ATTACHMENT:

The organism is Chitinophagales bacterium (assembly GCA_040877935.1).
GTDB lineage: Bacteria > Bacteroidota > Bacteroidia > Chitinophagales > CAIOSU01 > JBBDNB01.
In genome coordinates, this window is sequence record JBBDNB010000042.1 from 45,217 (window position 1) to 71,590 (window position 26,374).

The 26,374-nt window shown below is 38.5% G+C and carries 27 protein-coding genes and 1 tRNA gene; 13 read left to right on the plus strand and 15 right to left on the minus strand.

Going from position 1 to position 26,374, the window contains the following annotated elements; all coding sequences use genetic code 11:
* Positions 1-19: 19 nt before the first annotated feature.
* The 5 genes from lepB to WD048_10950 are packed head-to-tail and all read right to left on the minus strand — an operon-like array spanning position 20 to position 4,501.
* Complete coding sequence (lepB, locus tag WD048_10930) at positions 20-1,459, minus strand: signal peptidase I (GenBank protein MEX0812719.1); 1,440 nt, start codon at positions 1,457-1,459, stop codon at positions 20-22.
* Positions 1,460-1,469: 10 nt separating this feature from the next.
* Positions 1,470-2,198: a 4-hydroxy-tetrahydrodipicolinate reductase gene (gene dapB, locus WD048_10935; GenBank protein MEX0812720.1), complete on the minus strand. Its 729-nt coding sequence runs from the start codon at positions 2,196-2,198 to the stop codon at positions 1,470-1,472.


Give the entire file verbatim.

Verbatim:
The organism is Chitinophagales bacterium (assembly GCA_040877935.1).
GTDB lineage: Bacteria > Bacteroidota > Bacteroidia > Chitinophagales > CAIOSU01 > JBBDNB01.
In genome coordinates, this window is sequence record JBBDNB010000042.1 from 45,217 (window position 1) to 71,590 (window position 26,374).

The 26,374-nt window shown below is 38.5% G+C and carries 27 protein-coding genes and 1 tRNA gene; 13 read left to right on the plus strand and 15 right to left on the minus strand.

Going from position 1 to position 26,374, the window contains the following annotated elements; all coding sequences use genetic code 11:
* Positions 1-19: 19 nt before the first annotated feature.
* The 5 genes from lepB to WD048_10950 are packed head-to-tail and all read right to left on the minus strand — an operon-like array spanning position 20 to position 4,501.
* Complete coding sequence (lepB, locus tag WD048_10930) at positions 20-1,459, minus strand: signal peptidase I (GenBank protein MEX0812719.1); 1,440 nt, start codon at positions 1,457-1,459, stop codon at positions 20-22.
* Positions 1,460-1,469: 10 nt separating this feature from the next.
* Positions 1,470-2,198: a 4-hydroxy-tetrahydrodipicolinate reductase gene (gene dapB, locus WD048_10935; GenBank protein MEX0812720.1), complete on the minus strand. Its 729-nt coding sequence runs from the start codon at positions 2,196-2,198 to the stop codon at positions 1,470-1,472.